John Fante (April 8, 1909 – May 8, 1983) was an Italian American entrepreneur who worked his way from bricklaying to owning the greatest construction company in Colorado only to have it whipped from under him by The Mob.
Fante Construction Co.
It was a grace to behold and it's completion would herald a new dawn in construction. Fante was talked of in the papers and the jobs rolled in. Finding he had to hire more men, Fante sired a family with a beautiful blonde Amercian woman of good stock. He and his family became folk heroes of the new world and a lesson to all the work-shy wops and spics who refused to take what America offered.
As Fantes' fame spread over America many would write to him in search of bricklaying tips. Fante would usually write back, "No time to talk. Trial and error is the best way to learn. Thanks for the thoughts. Fante". This was a man too busy for writing.
In 1946, Fante, a millionaire many times, did take the time to put pen to paper and produced the seminal journal on bricklaying "Ask the brick" a heartbreaking tale of walls that appear impenetrable but have poor foundation; of falling brick; of shattered blocks.
Since the publication of this authoritative compendium on all aspects of the craft not one wall has collapsed of natural causes in America.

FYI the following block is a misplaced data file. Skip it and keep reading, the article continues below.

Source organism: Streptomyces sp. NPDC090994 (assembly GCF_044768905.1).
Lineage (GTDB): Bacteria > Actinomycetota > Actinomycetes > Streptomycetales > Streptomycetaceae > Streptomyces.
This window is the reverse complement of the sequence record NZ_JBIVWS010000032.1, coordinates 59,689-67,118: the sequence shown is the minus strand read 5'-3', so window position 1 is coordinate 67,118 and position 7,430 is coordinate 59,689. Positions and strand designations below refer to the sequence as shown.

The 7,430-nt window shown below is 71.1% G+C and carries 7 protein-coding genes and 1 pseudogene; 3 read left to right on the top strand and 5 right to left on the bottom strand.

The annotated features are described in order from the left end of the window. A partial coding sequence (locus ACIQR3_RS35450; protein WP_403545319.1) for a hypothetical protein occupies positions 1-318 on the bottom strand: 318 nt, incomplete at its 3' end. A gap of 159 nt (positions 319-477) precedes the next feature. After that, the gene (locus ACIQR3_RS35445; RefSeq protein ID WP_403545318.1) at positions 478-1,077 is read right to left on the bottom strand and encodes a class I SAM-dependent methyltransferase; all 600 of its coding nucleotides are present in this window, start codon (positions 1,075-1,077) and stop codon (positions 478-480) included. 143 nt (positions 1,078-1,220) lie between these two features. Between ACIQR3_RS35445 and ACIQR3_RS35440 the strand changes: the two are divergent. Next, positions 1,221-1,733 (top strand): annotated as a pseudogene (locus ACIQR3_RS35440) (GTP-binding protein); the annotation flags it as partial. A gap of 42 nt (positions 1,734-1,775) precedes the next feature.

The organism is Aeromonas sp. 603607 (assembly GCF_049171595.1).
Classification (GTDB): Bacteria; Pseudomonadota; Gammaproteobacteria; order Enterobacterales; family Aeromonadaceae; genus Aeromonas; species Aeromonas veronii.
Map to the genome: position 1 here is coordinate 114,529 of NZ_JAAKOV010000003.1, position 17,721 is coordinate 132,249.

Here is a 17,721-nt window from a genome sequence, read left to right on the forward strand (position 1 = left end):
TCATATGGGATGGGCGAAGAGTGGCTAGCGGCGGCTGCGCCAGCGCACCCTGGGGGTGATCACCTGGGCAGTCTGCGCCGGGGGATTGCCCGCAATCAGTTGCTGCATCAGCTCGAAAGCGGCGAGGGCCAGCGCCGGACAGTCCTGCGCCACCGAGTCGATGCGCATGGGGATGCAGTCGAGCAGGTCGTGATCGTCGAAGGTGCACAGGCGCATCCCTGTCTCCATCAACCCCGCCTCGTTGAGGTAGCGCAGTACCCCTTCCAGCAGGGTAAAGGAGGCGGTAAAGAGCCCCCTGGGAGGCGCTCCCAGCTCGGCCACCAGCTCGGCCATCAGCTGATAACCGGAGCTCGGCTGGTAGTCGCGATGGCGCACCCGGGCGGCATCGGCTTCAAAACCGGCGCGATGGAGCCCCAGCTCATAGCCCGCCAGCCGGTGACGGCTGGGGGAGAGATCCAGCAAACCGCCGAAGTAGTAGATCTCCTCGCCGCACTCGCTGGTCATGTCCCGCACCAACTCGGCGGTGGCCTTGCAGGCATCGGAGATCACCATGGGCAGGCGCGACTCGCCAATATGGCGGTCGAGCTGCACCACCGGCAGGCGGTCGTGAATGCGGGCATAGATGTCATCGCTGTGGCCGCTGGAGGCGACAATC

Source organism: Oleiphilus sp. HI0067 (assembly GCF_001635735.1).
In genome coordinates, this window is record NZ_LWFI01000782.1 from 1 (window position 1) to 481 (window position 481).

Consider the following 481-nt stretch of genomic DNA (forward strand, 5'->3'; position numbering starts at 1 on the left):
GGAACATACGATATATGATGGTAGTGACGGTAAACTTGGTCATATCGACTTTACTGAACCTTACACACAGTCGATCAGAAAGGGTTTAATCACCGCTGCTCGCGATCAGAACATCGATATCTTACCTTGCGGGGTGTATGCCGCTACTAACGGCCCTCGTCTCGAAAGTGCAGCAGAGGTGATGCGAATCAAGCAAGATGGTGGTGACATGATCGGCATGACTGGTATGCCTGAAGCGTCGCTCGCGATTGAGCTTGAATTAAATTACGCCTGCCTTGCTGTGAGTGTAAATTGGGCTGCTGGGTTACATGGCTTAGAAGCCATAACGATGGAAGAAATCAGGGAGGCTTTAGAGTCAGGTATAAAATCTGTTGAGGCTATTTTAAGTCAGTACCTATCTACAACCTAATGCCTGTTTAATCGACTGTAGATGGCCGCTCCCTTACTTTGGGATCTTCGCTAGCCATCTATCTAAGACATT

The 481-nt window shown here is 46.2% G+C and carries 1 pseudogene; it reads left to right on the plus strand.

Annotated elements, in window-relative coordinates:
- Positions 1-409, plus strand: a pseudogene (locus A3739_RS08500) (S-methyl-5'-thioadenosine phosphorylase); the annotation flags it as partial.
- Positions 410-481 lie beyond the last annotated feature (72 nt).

Fante had Ten children who honoured and respected him. However his son Dan is not the man John Fante was. A poor craftsman he instead turned to the crude act of writing fiction. Due to crippling gambling debts to the Mob Dan was forced to turn out work at a ferocious rate resulting in insipid tales of his day to day life - drinking, writing, welching on loans.
Ever more desperate Dan took to writing screenplays with the same name as successful movies and pretending they were one and the same.
The Family problems
As early as 1940 the Italian American Mafia were building walls. Sonny lucky Greezero had walled up Cheecho da Moncheechi with some real nice grouting on account of him playing stoolie with the cops see and Frankie Footloosio had used an exquisite herringbone bond finish to encase Arturo Bandinis' feet in stone. But by 1962 they were looking to take over the racket.
For years they threatened and cajoled Fante, but he wouldn't sell up.
In October of 1983, in a last ditch effort to free himself from debt, Dan Fante bet his dads' business on a game of poker with the Mob and lost. With the simple turn of a card all that Fante had sweated for was gone. The Mob took little time in taking over, and, to add insult to injury, they demolished Hoop Creek.
This heinous act broke Fantes' spirit and some days later he was seen at the destroyed bridge placing the two original bricks into his pockets and wading into the river. As he rose for the third and final time, Fante seemed to call into the current below, "You wait Bandini; wait until Spring; that's when we'll get the bastards".